That isn’t because of any fundamental change in humans’ artistic ability — that they suddenly started creating really crappy stuff. Rather, it’s because of hardware constraints in the 1970s and early ’80s (slow disks and no multithreading), constraints which are now largely no longer an issue. Certainly there are exceptions, such as your 300 MB Photoshop file, but those exceptions shouldn’t be the tail that wags the dog. (The fear caused by auto-saving being a pref — which might have been turned off while you weren’t watching — would, in my view, be worse than not changing the current behavior at all.)

      Unfortunately, it seems your reasonable disagreement with those two points led you into an entirely unreasonable disagreement with automatically choosing a filename. Saving a document as “More drivel” is, obviously, a straw man argument — an automatic naming algorithm would never do that. Unless, of course, it was an article, story, or photo in which you’d put the heading “More drivel” at the top — in which case that is probably *precisely* what you’d want the file to be called. 🙂

    4. Crufty UI

      Erik Barzeski has some sensible reactions to Matthew Thomas’s article. I think there’s a deeper UI principle here, almost a quality without a name. It’s about presenting the right abstraction to the user. Of course the computer should...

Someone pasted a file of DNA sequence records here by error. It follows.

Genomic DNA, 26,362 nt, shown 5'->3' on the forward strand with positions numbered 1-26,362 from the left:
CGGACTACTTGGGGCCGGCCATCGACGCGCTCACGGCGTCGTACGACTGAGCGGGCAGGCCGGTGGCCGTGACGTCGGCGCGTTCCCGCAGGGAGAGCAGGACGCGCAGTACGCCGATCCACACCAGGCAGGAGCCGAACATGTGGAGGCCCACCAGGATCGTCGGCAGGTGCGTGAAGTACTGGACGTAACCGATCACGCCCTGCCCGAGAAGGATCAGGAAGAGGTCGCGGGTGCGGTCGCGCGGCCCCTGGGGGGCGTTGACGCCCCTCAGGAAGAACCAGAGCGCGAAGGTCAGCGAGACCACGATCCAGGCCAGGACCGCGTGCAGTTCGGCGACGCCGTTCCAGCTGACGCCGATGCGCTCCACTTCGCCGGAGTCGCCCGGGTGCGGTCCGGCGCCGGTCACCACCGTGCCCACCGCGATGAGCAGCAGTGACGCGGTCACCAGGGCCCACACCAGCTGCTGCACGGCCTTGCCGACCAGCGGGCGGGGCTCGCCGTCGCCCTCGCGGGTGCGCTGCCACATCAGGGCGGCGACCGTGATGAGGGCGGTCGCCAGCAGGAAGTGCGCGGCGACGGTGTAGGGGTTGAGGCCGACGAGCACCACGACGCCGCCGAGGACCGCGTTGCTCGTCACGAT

5. Thomas is completely correct that it sould be absolutely impossible to lose a single key-stroke on a computer. That we have not gotten to that point by 2003 is obnoxious. These files obviously do not have to clutter up your primary folders. They can easily be hidden away in some temp directory.

      As far as Quit goes, I'm not sure we're ther yet. There'd need to be some sort of "hide" function as well as a graceful way to manage app memory. I've got 512 MBs and still get very nervous when I have a bunch of apps "un-quit".

      MacOS open/save boxes are a bit confusing to me.

    6. Like my Crufty UI rebuttal, offers a nice rebuttal at this location. My mom understands save and open. My mom also understands how to use iCal and iPhoto (which don't really have "Save" and "Open" in the traditional sense…...